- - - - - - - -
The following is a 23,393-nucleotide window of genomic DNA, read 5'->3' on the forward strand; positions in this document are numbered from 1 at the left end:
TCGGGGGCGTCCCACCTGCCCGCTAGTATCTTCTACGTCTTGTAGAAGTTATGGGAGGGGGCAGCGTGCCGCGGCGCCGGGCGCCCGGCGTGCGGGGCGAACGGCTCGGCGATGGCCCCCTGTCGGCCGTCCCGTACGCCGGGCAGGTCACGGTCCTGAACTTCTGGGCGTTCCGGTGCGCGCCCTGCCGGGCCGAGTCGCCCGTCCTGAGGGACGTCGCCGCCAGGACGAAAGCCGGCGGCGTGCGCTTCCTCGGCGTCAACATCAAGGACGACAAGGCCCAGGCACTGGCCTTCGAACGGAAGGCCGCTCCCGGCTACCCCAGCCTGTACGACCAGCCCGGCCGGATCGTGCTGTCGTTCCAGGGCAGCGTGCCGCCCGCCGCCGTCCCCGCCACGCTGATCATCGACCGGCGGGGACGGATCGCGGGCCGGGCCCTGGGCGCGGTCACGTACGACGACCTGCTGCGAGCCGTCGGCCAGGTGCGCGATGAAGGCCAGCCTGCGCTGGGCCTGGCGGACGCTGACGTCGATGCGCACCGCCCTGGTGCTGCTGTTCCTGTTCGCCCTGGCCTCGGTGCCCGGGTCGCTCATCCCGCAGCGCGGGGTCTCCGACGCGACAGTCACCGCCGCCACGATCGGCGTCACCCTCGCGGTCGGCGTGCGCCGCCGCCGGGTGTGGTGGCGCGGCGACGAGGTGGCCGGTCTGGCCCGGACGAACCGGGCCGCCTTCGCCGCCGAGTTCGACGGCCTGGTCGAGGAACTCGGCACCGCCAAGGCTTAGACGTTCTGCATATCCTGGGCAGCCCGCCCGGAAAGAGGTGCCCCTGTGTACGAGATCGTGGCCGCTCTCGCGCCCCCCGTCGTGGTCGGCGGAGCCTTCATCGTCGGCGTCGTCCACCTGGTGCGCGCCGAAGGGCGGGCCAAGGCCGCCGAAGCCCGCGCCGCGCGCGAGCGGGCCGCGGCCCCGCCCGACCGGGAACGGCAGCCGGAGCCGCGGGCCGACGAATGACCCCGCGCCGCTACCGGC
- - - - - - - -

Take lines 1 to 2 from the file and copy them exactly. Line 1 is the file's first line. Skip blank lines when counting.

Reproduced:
The following is a 23,393-nucleotide window of genomic DNA, read 5'->3' on the forward strand; positions in this document are numbered from 1 at the left end:
TCGGGGGCGTCCCACCTGCCCGCTAGTATCTTCTACGTCTTGTAGAAGTTATGGGAGGGGGCAGCGTGCCGCGGCGCCGGGCGCCCGGCGTGCGGGGCGAACGGCTCGGCGATGGCCCCCTGTCGGCCGTCCCGTACGCCGGGCAGGTCACGGTCCTGAACTTCTGGGCGTTCCGGTGCGCGCCCTGCCGGGCCGAGTCGCCCGTCCTGAGGGACGTCGCCGCCAGGACGAAAGCCGGCGGCGTGCGCTTCCTCGGCGTCAACATCAAGGACGACAAGGCCCAGGCACTGGCCTTCGAACGGAAGGCCGCTCCCGGCTACCCCAGCCTGTACGACCAGCCCGGCCGGATCGTGCTGTCGTTCCAGGGCAGCGTGCCGCCCGCCGCCGTCCCCGCCACGCTGATCATCGACCGGCGGGGACGGATCGCGGGCCGGGCCCTGGGCGCGGTCACGTACGACGACCTGCTGCGAGCCGTCGGCCAGGTGCGCGATGAAGGCCAGCCTGCGCTGGGCCTGGCGGACGCTGACGTCGATGCGCACCGCCCTGGTGCTGCTGTTCCTGTTCGCCCTGGCCTCGGTGCCCGGGTCGCTCATCCCGCAGCGCGGGGTCTCCGACGCGACAGTCACCGCCGCCACGATCGGCGTCACCCTCGCGGTCGGCGTGCGCCGCCGCCGGGTGTGGTGGCGCGGCGACGAGGTGGCCGGTCTGGCCCGGACGAACCGGGCCGCCTTCGCCGCCGAGTTCGACGGCCTGGTCGAGGAACTCGGCACCGCCAAGGCTTAGACGTTCTGCATATCCTGGGCAGCCCGCCCGGAAAGAGGTGCCCCTGTGTACGAGATCGTGGCCGCTCTCGCGCCCCCCGTCGTGGTCGGCGGAGCCTTCATCGTCGGCGTCGTCCACCTGGTGCGCGCCGAAGGGCGGGCCAAGGCCGCCGAAGCCCGCGCCGCGCGCGAGCGGGCCGCGGCCCCGCCCGACCGGGAACGGCAGCCGGAGCCGCGGGCCGACGAATGACCCCGCGCCGCTACCGGC